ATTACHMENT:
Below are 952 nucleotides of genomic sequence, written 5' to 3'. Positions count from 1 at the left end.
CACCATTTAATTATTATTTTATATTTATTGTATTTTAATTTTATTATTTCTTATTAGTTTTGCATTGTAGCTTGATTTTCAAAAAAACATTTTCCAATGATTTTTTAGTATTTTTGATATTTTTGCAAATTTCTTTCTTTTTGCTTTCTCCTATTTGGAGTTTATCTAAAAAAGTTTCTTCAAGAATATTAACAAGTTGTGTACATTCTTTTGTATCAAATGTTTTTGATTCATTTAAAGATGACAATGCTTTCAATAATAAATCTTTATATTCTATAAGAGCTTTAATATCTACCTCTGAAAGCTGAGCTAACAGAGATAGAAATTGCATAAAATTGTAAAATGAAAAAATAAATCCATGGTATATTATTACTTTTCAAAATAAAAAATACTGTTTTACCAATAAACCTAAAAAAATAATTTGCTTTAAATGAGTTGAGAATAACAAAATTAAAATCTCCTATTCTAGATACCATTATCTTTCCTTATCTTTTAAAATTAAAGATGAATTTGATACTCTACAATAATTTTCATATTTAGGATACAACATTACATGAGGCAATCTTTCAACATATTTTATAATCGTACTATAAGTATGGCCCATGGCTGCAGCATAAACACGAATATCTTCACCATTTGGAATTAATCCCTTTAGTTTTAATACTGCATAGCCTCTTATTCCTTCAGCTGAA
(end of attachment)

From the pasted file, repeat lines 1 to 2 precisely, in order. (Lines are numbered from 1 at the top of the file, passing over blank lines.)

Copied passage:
Below are 952 nucleotides of genomic sequence, written 5' to 3'. Positions count from 1 at the left end.
CACCATTTAATTATTATTTTATATTTATTGTATTTTAATTTTATTATTTCTTATTAGTTTTGCATTGTAGCTTGATTTTCAAAAAAACATTTTCCAATGATTTTTTAGTATTTTTGATATTTTTGCAAATTTCTTTCTTTTTGCTTTCTCCTATTTGGAGTTTATCTAAAAAAGTTTCTTCAAGAATATTAACAAGTTGTGTACATTCTTTTGTATCAAATGTTTTTGATTCATTTAAAGATGACAATGCTTTCAATAATAAATCTTTATATTCTATAAGAGCTTTAATATCTACCTCTGAAAGCTGAGCTAACAGAGATAGAAATTGCATAAAATTGTAAAATGAAAAAATAAATCCATGGTATATTATTACTTTTCAAAATAAAAAATACTGTTTTACCAATAAACCTAAAAAAATAATTTGCTTTAAATGAGTTGAGAATAACAAAATTAAAATCTCCTATTCTAGATACCATTATCTTTCCTTATCTTTTAAAATTAAAGATGAATTTGATACTCTACAATAATTTTCATATTTAGGATACAACATTACATGAGGCAATCTTTCAACATATTTTATAATCGTACTATAAGTATGGCCCATGGCTGCAGCATAAACACGAATATCTTCACCATTTGGAATTAATCCCTTTAGTTTTAATACTGCATAGCCTCTTATTCCTTCAGCTGAA